You can also beef up the remembering element of the exercise by keeping a tally of days missed, it will happen, and making a personal promise to pick up the missed number of pieces of litter the next opportunity you have.

The environmental point of this task is to get us working at creating a cosy home for all of us in this world. After all, the world is our home. Trying to define home as only the space we live in every night only serves to segregate and not unite us. Recognise that our home extends beyond just those physical walls and every ground we walk on, every neighbourhood we walk in, every district we step into, etc. should be considered our home, too.

The problem with litter is that the more there is, the more it generates. If people see litter all over the place, they see no reason why they shouldn’t add to it. Why should they bother to look for a bin when nobody else does? What difference to the general scene would one more sandwich wrapper make?

But think what difference one less wrapper makes and then another one less and another and another……………………

A Proposal for Peace – Buddhist Talk in Newport

 

(A better link is https://www.eventbrite.co.uk/e/a-proposal-for-peace-toward-a-more-humane-world-tickets-33147774887/amp).

A Proposal for Peace – toward a more humane world 
 
A talk by Robert Harrap

This talk introduces the work of Buddhist Philosopher Daisaku Ikeda,
who calls for greater efforts to protect human rights, safeguard the planet’s ecology, and the urgent need to ban all nuclear weapons.

Humanistic scholar, author and peace-builder Daisaku Ikeda, president of the Soka Gakkai International (SGI), a worldwide lay Buddhist organisation, has written and published a Peace Proposal every year since 1983, submitting these to the United Nations as part of his lifelong commitment to dialogues supporting world peace and the realisation of human potential.

The Isle of Wight members of the socially engaged Buddhist movement SGI-UK* are hosting a talk, followed by question, answer and discussion about the ideas underpinning 2017 Peace Proposal: ‘The Global Solidarity of Youth: Ushering in a New Era of Hope’, by Daisaku Ikeda. Ikeda’s contribution has earned him profound respect and more than 200 honorary doctorates and awards from universities, educational institutions and peace groups around the world.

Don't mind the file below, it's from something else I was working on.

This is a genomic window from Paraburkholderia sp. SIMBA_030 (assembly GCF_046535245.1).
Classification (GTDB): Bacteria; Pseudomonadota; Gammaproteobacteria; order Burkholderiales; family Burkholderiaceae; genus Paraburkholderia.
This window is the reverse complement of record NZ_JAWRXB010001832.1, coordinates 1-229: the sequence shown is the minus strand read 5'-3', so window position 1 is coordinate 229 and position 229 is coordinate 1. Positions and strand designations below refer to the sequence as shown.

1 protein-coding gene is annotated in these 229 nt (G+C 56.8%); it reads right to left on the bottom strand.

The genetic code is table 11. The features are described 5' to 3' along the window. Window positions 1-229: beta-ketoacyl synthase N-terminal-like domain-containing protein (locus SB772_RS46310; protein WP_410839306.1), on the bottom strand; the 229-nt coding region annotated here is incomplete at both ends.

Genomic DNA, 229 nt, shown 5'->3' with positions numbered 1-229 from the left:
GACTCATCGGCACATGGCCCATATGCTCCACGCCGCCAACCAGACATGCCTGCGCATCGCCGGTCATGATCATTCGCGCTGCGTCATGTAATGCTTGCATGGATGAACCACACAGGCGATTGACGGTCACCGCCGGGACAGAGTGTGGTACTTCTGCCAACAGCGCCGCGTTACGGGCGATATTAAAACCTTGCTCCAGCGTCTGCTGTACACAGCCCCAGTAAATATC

Each proposal focuses on key themes and global issues that concern politicians, policy makers and individuals alike. Through each he promotes the idea of a world in which ‘no one is left behind’, and suggests ways that individuals can contribute towards, and thereby participate in, shared action which will lead to greater solidarity and the elimination of suffering. This year he particularly highlights the ‘role of youth’; ‘laying foundations to overcome division and inequality’; ‘abolishing nuclear weapons’; ‘restoring hope in the hearts of refugees’ and ‘building a culture of human rights’.

The talk will be delivered by Robert Harrap, SGI-UK General Director since 2013, and a Barrister in the areas of employment, social housing and human rights. Robert also appears regularly on the BBC Radio 2’ Programme ‘Pause for Thought’.

When: Monday, 8 May 2017

Time: Talk 6.15 -7 pm, followed by Q&A 7 – 7.30pm (doors open 6pm)

Where: Island Innovation VI Form Campus
Upper St. James Street, Newport, PO30 1LJ

This is a free event
As places are limited please register your attendance in advance on https://www.eventbrite.co.uk/e/a-proposal-for-peace-toward-a-more-humane-world-tickets-33147774887/amp

For more information:
contact: Harry Vernon 07854 005042

See www.daisakuikeda.org

Read a synopsis of the proposal

http://www.sgi-uk.org/global-solidarity-youth-ushering-new-era-hope

Read full text of proposal